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This is a fine vessel from Egypt, dating most likely, to the Old Kingdom (second half of the third millennium BC). It has an ovoid body, tapering to the flat base, rounded shoulder, without a neck, curving to a roughly-worked rim, with a . A conical lid made from a slightly darker veined stone. The exterior surface is polished with the horizontal banding of the brown-veined calcite skillfully exploited. Interior completely hollowed.
Like most vessels of this type, it is made of calcite, and not of alabaster as referred to by the modern geologists, who use this name for the compact fine-grained variety of gypsum, a mineral composed of hydrated calcium sulphate. Archaeologists use the term alabaster for a fine-grained banded deposit of calcite, a mineral composed of calcium carbonate. It was deposited as flowstone, stalagmites and stalactites. Similar compact banded rocks are deposited by hot springs. Rocks formed by both mechanisms are referred to as alabaster in archaeology. Rocks deposited in cold-water cave environments tend to be relatively pure in composition, and are typically colourless, white or brown. The ones deposited by hot springs may be richly patterned by bushy growths tinted red, yellow and brown by iron oxides, the result of the action of cyanobacteria living in the warm water. Geologists would refer to these stones as compact banded travertine, but might also use the term oriental alabaster.
The Egyptians quarried this stone from the Early Dynastic Period onwards in the Nile valley. The most important quarry, and the principle source of the Egyptian alabaster, exploited from the reign of Khufu (4th Dynasty) was Hatnub (the name meaning âmansion of goldâ) located 18 km from Amarna, on the eastern side of the Nile in the middle Egypt. Figure 2 shows the sample of a medium-grained compact banded travertine from Hatnub.
When held close to the light the stone displays a wonderful effect, becomes almost translucent and seems to glow, and its veins are clearly visible. The luminous property was highly priced in Egypt, and used in sarcophagi, temples and sacrificial vessels.
There was neverEgyptians an ancient people who believed believed that death was not the ultimate act of a human being, that "it is not death to die," with more conviction than the Egyptiansany other ancient people.. And thus, a great portion of the Egyptian art was concerned with the specter of death and the problem of how best to undertake the passage to the other side.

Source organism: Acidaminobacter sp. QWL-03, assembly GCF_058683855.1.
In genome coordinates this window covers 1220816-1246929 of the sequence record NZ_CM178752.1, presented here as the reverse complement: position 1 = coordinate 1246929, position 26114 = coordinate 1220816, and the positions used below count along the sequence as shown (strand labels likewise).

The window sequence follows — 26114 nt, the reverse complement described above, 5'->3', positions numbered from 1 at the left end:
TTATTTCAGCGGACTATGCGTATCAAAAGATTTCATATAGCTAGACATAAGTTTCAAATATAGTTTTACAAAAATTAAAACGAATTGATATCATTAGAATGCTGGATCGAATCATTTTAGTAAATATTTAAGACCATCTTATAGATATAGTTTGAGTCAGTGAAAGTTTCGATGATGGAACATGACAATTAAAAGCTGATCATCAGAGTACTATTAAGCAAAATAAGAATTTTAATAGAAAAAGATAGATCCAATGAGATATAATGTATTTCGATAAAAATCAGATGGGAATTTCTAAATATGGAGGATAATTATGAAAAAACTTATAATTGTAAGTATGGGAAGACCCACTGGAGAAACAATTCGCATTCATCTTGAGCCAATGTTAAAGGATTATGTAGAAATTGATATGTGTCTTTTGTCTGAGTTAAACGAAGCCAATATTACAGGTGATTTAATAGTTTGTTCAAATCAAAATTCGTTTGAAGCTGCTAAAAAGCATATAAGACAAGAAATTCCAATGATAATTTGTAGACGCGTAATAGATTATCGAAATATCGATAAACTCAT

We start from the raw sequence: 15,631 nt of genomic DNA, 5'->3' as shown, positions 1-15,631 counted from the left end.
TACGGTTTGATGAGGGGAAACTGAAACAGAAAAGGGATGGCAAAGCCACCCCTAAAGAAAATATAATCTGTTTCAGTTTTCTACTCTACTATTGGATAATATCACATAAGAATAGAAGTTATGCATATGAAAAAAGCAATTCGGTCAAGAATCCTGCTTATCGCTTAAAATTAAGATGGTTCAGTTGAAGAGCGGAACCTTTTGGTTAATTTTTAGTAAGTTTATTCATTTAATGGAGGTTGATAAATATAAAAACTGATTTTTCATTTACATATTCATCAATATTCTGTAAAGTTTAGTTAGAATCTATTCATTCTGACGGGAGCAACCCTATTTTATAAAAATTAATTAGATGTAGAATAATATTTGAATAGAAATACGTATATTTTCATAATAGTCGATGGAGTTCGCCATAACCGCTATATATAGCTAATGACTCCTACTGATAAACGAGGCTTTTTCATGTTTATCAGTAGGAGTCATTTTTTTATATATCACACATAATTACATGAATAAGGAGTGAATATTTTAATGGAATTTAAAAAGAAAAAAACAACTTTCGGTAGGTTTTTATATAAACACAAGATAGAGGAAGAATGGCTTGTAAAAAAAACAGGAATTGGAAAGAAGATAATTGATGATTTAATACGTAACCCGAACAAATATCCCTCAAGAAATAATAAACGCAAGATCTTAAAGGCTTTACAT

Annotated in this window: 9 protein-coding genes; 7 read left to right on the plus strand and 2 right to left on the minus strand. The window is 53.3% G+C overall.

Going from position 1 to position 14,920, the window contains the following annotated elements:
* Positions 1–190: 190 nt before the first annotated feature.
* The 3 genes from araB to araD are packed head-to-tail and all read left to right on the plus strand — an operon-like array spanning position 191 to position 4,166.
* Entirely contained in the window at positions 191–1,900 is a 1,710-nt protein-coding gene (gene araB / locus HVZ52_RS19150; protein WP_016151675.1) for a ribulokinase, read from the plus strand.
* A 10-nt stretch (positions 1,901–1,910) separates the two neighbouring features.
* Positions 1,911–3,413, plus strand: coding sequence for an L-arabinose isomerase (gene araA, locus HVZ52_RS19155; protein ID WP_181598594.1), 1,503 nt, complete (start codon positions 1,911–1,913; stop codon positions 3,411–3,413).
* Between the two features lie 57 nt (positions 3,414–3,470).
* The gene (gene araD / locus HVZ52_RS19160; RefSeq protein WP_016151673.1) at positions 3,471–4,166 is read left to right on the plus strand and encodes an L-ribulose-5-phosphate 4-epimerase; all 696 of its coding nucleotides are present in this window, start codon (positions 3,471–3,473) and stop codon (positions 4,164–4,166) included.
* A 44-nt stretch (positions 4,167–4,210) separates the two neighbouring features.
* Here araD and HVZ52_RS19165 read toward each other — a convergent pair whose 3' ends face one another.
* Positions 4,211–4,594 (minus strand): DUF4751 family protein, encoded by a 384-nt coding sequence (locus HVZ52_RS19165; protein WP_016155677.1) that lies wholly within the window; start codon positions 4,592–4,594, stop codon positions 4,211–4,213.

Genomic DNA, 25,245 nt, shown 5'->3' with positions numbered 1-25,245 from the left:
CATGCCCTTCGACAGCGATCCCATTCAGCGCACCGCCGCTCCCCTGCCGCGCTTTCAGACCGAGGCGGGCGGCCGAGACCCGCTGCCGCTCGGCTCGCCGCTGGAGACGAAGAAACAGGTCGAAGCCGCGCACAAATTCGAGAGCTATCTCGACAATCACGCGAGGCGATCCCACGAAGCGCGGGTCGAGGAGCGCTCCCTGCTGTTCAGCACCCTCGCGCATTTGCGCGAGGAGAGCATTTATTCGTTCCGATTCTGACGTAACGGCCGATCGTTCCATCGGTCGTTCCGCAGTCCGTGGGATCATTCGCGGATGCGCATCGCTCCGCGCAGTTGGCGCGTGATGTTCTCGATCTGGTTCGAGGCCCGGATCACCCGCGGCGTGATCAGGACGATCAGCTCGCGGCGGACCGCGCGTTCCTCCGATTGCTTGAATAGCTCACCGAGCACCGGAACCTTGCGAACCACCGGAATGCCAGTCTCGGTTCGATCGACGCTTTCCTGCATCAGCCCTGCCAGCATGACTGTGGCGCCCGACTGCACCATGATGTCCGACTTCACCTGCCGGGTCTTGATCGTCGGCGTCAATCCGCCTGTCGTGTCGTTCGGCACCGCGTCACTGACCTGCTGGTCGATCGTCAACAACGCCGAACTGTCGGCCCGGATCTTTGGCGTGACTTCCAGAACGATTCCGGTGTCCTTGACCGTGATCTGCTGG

Canopic jars were used during the mummification process to store and preserve the internal organs of the deceased owner for the afterlife. They were commonly either carved from stone or were made of pottery. The name "canopic" reflects the association by the early Egyptologists with the Greek legend of Canopus, who was the pilot of the ship of King Menelaus of Sparta during the Trojan War, and a handsome young man, who was loved by Theonoe, the Egyptian prophetess, but never answered her feelings. According to the legend, while visiting the coasts of Egypt, he was bitten by a serpent and died. Canopic jars were used from the time of the Old Kingdom up until the time of the Late Period (664-332BC).
The Old Kingdom, best known for the pyramids of Giza and Saqqara, was one of the most dynamic and innovative periods for Egyptian culture. Not only do the Egyptians master the art of building in stone, but over a period of 500 years they define the essence of their art, establishing artistic canons that will last for more than 3,000 years. Canopic jars of the Old Kingdom were simple stone or pottery jars, with plain lids, flat or domed, are almost never inscribed.
In the Middle Kingdom inscriptions became more usual, and the lids were often in the form of heads. The viscera were not kept in a single canopic jar: each jar was reserved for specific organs. By the Ninettnth Dynasty each of the four lids depicted one of the four sons of Horus, as guardians of the organs. (One invokes the protection of the god Hapy, associated with and the protector of the lungs, the other invokes the goddess Neith, associated with and protector of the stomach; a third jar would have been inscribed with an invocation by Isis to the god Imsety, associated with the liver, and a fourth jar would have had an invocation by Selqet, to Qebehsenuef, associated with the intestines.)
By the Late or Ptolemaic Period the internal organs were simply wrapped and placed with the body.
|Height||18.75 inch||(47.62 cm)|